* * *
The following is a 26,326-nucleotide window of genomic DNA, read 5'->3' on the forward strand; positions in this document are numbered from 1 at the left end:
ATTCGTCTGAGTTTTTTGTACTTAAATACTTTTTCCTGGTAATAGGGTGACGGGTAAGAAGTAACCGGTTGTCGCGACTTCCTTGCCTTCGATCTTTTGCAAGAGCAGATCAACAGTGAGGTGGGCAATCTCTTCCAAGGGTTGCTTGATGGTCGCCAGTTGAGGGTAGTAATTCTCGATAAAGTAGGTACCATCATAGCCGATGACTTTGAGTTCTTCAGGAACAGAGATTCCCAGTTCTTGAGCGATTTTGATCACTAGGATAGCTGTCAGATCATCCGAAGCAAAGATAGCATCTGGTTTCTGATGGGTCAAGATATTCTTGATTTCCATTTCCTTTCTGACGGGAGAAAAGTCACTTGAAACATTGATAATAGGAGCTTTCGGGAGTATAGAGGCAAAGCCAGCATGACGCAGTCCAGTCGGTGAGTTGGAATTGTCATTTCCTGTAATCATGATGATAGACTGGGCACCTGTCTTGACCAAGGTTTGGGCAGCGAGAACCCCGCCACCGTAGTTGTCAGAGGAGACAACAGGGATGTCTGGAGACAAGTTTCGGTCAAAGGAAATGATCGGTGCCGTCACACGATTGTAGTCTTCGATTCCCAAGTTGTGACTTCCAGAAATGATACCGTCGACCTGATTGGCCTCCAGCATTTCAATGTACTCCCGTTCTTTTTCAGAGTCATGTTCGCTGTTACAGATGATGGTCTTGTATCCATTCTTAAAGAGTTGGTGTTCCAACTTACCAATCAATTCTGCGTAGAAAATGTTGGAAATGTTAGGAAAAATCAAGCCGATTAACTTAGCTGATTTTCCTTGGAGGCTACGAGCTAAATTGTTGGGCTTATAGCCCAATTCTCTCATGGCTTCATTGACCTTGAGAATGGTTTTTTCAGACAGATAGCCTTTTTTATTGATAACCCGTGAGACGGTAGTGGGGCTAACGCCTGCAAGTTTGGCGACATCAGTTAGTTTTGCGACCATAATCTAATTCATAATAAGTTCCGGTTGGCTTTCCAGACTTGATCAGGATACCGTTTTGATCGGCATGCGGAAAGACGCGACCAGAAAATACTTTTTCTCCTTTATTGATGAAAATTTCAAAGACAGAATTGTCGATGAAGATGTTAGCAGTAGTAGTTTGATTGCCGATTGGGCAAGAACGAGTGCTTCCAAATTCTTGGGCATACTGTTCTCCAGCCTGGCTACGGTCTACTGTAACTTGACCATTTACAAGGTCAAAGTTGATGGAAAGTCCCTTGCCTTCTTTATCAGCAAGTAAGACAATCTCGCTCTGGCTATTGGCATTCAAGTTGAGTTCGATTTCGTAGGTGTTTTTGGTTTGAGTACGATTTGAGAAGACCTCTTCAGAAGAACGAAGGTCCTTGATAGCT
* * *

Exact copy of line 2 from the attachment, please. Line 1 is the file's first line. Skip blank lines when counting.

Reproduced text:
ATTCGTCTGAGTTTTTTGTACTTAAATACTTTTTCCTGGTAATAGGGTGACGGGTAAGAAGTAACCGGTTGTCGCGACTTCCTTGCCTTCGATCTTTTGCAAGAGCAGATCAACAGTGAGGTGGGCAATCTCTTCCAAGGGTTGCTTGATGGTCGCCAGTTGAGGGTAGTAATTCTCGATAAAGTAGGTACCATCATAGCCGATGACTTTGAGTTCTTCAGGAACAGAGATTCCCAGTTCTTGAGCGATTTTGATCACTAGGATAGCTGTCAGATCATCCGAAGCAAAGATAGCATCTGGTTTCTGATGGGTCAAGATATTCTTGATTTCCATTTCCTTTCTGACGGGAGAAAAGTCACTTGAAACATTGATAATAGGAGCTTTCGGGAGTATAGAGGCAAAGCCAGCATGACGCAGTCCAGTCGGTGAGTTGGAATTGTCATTTCCTGTAATCATGATGATAGACTGGGCACCTGTCTTGACCAAGGTTTGGGCAGCGAGAACCCCGCCACCGTAGTTGTCAGAGGAGACAACAGGGATGTCTGGAGACAAGTTTCGGTCAAAGGAAATGATCGGTGCCGTCACACGATTGTAGTCTTCGATTCCCAAGTTGTGACTTCCAGAAATGATACCGTCGACCTGATTGGCCTCCAGCATTTCAATGTACTCCCGTTCTTTTTCAGAGTCATGTTCGCTGTTACAGATGATGGTCTTGTATCCATTCTTAAAGAGTTGGTGTTCCAACTTACCAATCAATTCTGCGTAGAAAATGTTGGAAATGTTAGGAAAAATCAAGCCGATTAACTTAGCTGATTTTCCTTGGAGGCTACGAGCTAAATTGTTGGGCTTATAGCCCAATTCTCTCATGGCTTCATTGACCTTGAGAATGGTTTTTTCAGACAGATAGCCTTTTTTATTGATAACCCGTGAGACGGTAGTGGGGCTAACGCCTGCAAGTTTGGCGACATCAGTTAGTTTTGCGACCATAATCTAATTCATAATAAGTTCCGGTTGGCTTTCCAGACTTGATCAGGATACCGTTTTGATCGGCATGCGGAAAGACGCGACCAGAAAATACTTTTTCTCCTTTATTGATGAAAATTTCAAAGACAGAATTGTCGATGAAGATGTTAGCAGTAGTAGTTTGATTGCCGATTGGGCAAGAACGAGTGCTTCCAAATTCTTGGGCATACTGTTCTCCAGCCTGGCTACGGTCTACTGTAACTTGACCATTTACAAGGTCAAAGTTGATGGAAAGTCCCTTGCCTTCTTTATCAGCAAGTAAGACAATCTCGCTCTGGCTATTGGCATTCAAGTTGAGTTCGATTTCGTAGGTGTTTTTGGTTTGAGTACGATTTGAGAAGACCTCTTCAGAAGAACGAAGGTCCTTGATAGCT